Simon Corbell has announced efforts to reform our electoral process.
For some reason this reminded me of the words of US Senator Daniel Patrick Moynihan:
When Dr. Johnson declared “patriotism” to be the last refuge of a scoundrel, he underestimated the potential of “reform”.
Certainly looking at what Simon is proposing it becomes clear these changes will make it harder for high profile independents to crack a seat while party machines fielding full slates of candidates will be able to spread significant amounts of love around:
“In the lead up to an election, candidates, lobbyists, unions and associated players would be limited to spending $60,000 each on their campaign, while a cap on donations from any one donor would be set at $10,000 in a financial year,” he said.
“Under the proposed reform, electoral expenditure will include advertising spend and the financing of opinion polls, as well as “gifts? including fundraising contributions of more than $250, and services provided other than volunteer labour.”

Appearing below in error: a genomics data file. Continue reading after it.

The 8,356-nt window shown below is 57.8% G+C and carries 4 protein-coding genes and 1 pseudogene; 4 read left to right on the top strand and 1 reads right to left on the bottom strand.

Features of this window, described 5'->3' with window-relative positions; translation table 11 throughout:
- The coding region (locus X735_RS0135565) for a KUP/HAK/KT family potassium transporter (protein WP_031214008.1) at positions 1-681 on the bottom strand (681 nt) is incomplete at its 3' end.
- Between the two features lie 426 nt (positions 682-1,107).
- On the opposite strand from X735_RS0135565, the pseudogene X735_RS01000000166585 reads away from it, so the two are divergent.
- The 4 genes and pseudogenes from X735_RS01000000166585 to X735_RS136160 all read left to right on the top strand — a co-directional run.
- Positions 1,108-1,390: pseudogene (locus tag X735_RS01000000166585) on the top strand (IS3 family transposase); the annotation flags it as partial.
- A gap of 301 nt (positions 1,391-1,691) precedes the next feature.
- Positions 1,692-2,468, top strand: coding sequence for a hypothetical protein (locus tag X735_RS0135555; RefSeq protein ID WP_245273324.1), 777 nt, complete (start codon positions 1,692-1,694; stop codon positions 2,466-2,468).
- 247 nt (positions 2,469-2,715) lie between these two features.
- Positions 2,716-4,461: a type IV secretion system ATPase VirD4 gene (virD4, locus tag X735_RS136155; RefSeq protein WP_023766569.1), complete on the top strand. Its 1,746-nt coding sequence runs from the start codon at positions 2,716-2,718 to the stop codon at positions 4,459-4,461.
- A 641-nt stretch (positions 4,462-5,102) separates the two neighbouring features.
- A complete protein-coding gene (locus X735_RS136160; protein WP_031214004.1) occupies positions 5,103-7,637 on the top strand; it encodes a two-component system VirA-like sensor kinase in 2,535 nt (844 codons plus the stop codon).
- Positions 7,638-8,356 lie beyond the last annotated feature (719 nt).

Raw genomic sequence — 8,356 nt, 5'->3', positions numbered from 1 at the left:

Mr Corbell said the proposed caps achieved an appropriate balance between the need for transparency, and resourcing candidates and organisations to engage in political activity.
The Bill also proposes changes to the level of public funding candidates receive according to the level of votes received.
It further proposes the establishment of an administrative funding regime for political parties similar to those in place in New South Wales and Queensland.